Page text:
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Radish with butter and salt

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  • bryan Apr 10, 2004 02:13 AM
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I've been reading about this curious combination lately. Can someone tell me how it works? Spread radish with butter? Sprinkle with salt? Why do you consider this a perfect trinity, if you do?

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  1. I'm not sure perfect trinity is phrase, but really delicious is. Especially if you use good butter, fleur de sel, and those mild French breakfast radishes. Just spread a little butter and sprinkle a little salt on the radish and pop the whole thing in your mouth. Yummmm Great cocktail snack.

    2 Replies
    1. re: srr

      We do a gussied up version for cocktail parties-- thick slices of radish, pipe on some softened fancy butter (VT Cultured Butter in our house) and sprinkle with fleur de sel and a grind of prepper. We use the french breakfast radishes if we can get them (and just leave them out for dipping in the butter and salt in ramekins for sprinkling), but sliced fresh bunch radishes (especially the easter egg ones in stores now) are a good substitute. Something about the watery crispy bite of the radishes, contrasted with the creamy richness of the butter, and the crackly dry crunch of the salt just works well.

      1. re: EMDB

        And do try braising them in butter, with a bit of salt & pepper, & serving them up as a veggie..... yummmmmm!

    2. Bryan:

      The ultimate pleasure in eating any type of Radish, including the large Black Radish's is the method preferred by many Europeans and traditionally older Jewish Americans.

      The Radish is sliced thin.
      Rendered Chicken or Goose Fat {Schmaltz} is spread onto whatever Bread or Roll you prefer.
      Cover the Bread after applying the Schmaltz with the sliced Radish.
      Then sprinkle over the salt you prefer. Traditionally it's course Kosher Salt.

      My grandfather always after finishing his indulgence ate some raw parsley or cilantro to avoid some of the after effects.

      Irwin

      1. ...good white sandwich bread, soft butter, and a light sprinkle of kosher salt. Appropriate time to break out the fancy-schmancy salt, too. De-crust, cut in corners. Good eats.

        1. It's not considered strange in France, but it is a little unusual in America!

          It's important to use sweet butter, so you can adjust the salt. In fact, the way I've seen it served (this is a homey dish, not a restaurant one) several times in France is actually in a sandwich. A good baguette smeared with lovely (meaning almost always cultured butter -- not "sweet cream" as we use in America. This is a butter with a slightly cheesey bacteria culture added to it, which adds flavor, shelf life, and character to good French -- read 82% or higher -- butter without any salt. So this is unsalted butter, but it's different tasting than American unsalted butter --- to duplicate this buy Lurpak (which is actually Danish but very good), or Celles Sur Belle, or Beurre de Isigny, or another good butter from France. It will probably not be cheap.) butter -- and generously smeared. Then thinnish (but not paper thin so there is still significan crunch) slices of radish are added, and perhaps (though not always) a judicious sprinkling of large-grain salt (Fleur de Sel is the best, of course, but any coarse grain salt like Celtic Gray is delicious). This is a delicious snack that I've actually never seen anywhere for purchase, but is made in French homes for picnics, lunches, etc -- especially in the country.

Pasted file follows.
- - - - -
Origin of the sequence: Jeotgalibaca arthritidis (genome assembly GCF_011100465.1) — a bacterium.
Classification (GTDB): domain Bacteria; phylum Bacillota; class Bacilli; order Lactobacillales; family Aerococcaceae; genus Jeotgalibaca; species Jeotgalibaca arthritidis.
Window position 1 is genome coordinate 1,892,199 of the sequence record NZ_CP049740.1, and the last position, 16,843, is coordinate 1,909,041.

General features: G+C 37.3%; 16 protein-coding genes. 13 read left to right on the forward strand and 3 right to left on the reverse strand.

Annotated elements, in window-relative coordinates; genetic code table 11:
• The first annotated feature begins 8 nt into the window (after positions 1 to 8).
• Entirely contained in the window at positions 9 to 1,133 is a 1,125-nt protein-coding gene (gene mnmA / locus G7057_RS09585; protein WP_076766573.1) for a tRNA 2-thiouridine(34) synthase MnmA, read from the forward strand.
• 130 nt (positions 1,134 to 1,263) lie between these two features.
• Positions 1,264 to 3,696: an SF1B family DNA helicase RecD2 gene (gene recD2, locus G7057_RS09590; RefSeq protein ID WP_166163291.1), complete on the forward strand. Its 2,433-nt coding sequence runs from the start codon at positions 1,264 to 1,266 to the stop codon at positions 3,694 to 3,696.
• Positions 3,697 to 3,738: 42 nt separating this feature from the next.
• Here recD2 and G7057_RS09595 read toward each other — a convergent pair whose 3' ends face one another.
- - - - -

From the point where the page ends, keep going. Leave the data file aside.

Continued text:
They use a variety of radishes -- I wish I knew all the different species. In addition to the red, round radish (which is actually a little strong for this application) they use long, skinny white radishes that have a sweeter flavor.

          Not haute cuisine -- but, ooh so good.

          3 Replies
          1. re: Mrs. Smith

            In France I've been served whole radishes, a ramekin of butter and a dish of salt; spread, sprinkle, eat. Very casual. Delicious.
            My current favorite radish preparation is grilled - leave a small stem on, olive oil and salt, throw them on the grill. They get soft and sweet - even people who don't like radishes will eat them.

            1. re: hattie

              I was taught by a French woman to cut a deep "x" into the end of the radish and mush the butter into the cut, then sprinkle with fleur de sel. Sometimes it's hard to get the butter to stick to a sliced radish; I think this is where the "x" idea probably came from.

            2. re: Mrs. Smith

              In New York I have had them at Prune, on Houston. That inspired me to put them out at a dinner party because it's so easy and fresh- only I and the French guest enjoyed them. C'est la vie.